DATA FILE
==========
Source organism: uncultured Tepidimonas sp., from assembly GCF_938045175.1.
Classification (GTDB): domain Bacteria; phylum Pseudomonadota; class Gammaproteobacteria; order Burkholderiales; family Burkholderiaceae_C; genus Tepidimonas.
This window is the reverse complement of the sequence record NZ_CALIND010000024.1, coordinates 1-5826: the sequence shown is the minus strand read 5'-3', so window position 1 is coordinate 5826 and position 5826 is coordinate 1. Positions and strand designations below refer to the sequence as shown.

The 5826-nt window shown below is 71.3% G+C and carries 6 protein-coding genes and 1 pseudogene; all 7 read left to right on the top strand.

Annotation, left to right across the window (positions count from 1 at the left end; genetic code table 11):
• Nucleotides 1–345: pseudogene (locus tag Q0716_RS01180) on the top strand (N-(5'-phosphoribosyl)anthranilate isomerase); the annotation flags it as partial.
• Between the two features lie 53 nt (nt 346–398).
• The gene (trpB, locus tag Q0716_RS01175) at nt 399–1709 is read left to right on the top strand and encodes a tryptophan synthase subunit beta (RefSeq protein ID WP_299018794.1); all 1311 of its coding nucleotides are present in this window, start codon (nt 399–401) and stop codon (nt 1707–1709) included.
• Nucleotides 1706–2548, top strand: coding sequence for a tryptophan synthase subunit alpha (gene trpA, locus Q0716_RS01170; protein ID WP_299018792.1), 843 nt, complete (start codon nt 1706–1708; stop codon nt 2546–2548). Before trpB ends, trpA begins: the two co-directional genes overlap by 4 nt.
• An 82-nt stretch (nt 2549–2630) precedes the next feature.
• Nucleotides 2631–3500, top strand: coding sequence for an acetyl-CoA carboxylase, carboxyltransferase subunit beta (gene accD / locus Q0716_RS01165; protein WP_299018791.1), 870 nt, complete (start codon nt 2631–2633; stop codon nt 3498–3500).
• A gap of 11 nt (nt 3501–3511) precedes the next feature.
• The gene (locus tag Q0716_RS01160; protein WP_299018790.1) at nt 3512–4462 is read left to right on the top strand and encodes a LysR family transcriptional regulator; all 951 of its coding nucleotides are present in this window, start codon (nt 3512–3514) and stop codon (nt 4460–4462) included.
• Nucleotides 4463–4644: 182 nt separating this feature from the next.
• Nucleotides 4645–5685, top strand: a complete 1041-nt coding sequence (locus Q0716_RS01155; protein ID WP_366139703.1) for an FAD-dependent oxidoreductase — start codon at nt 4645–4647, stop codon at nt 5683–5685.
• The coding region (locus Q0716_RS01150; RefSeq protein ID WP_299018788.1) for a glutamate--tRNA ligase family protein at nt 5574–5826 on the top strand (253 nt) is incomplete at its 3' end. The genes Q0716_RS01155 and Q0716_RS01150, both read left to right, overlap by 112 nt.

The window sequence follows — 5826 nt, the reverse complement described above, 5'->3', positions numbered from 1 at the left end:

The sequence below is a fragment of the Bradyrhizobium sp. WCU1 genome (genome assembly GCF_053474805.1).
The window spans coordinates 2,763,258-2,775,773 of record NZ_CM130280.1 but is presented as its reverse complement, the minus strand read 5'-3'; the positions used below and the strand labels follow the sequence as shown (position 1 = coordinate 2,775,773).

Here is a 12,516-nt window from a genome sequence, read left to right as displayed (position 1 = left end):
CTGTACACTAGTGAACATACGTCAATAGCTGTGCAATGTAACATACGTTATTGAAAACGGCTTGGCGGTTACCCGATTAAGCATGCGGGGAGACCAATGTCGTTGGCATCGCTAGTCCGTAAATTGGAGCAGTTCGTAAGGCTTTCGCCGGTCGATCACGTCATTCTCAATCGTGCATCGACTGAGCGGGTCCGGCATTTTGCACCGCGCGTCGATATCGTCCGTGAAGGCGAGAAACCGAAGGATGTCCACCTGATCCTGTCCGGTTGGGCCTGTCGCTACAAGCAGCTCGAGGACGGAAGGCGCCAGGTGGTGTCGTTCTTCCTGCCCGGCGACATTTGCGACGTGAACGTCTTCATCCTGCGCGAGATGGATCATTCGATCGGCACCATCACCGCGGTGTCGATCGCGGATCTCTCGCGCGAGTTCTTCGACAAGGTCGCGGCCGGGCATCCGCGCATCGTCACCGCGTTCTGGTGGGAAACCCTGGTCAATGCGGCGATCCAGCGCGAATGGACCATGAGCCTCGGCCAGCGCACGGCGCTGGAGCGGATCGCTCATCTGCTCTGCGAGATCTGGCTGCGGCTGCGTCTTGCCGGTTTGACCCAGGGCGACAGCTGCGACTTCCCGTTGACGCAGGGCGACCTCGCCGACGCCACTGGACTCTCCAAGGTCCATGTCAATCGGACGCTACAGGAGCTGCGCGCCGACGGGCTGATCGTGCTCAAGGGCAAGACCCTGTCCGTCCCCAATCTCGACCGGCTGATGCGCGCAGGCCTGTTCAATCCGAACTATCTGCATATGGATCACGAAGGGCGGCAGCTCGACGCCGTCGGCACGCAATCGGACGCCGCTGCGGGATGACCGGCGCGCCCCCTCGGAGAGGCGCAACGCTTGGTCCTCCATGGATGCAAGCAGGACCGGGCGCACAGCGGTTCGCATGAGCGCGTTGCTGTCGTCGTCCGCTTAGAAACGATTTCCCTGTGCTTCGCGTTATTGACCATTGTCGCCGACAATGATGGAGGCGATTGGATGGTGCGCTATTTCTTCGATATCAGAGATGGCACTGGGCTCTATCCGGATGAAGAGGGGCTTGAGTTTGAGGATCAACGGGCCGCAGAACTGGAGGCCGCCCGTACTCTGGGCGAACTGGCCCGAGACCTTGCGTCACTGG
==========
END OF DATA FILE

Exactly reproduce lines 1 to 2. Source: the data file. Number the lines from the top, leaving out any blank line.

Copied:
Source organism: uncultured Tepidimonas sp., from assembly GCF_938045175.1.
Classification (GTDB): domain Bacteria; phylum Pseudomonadota; class Gammaproteobacteria; order Burkholderiales; family Burkholderiaceae_C; genus Tepidimonas.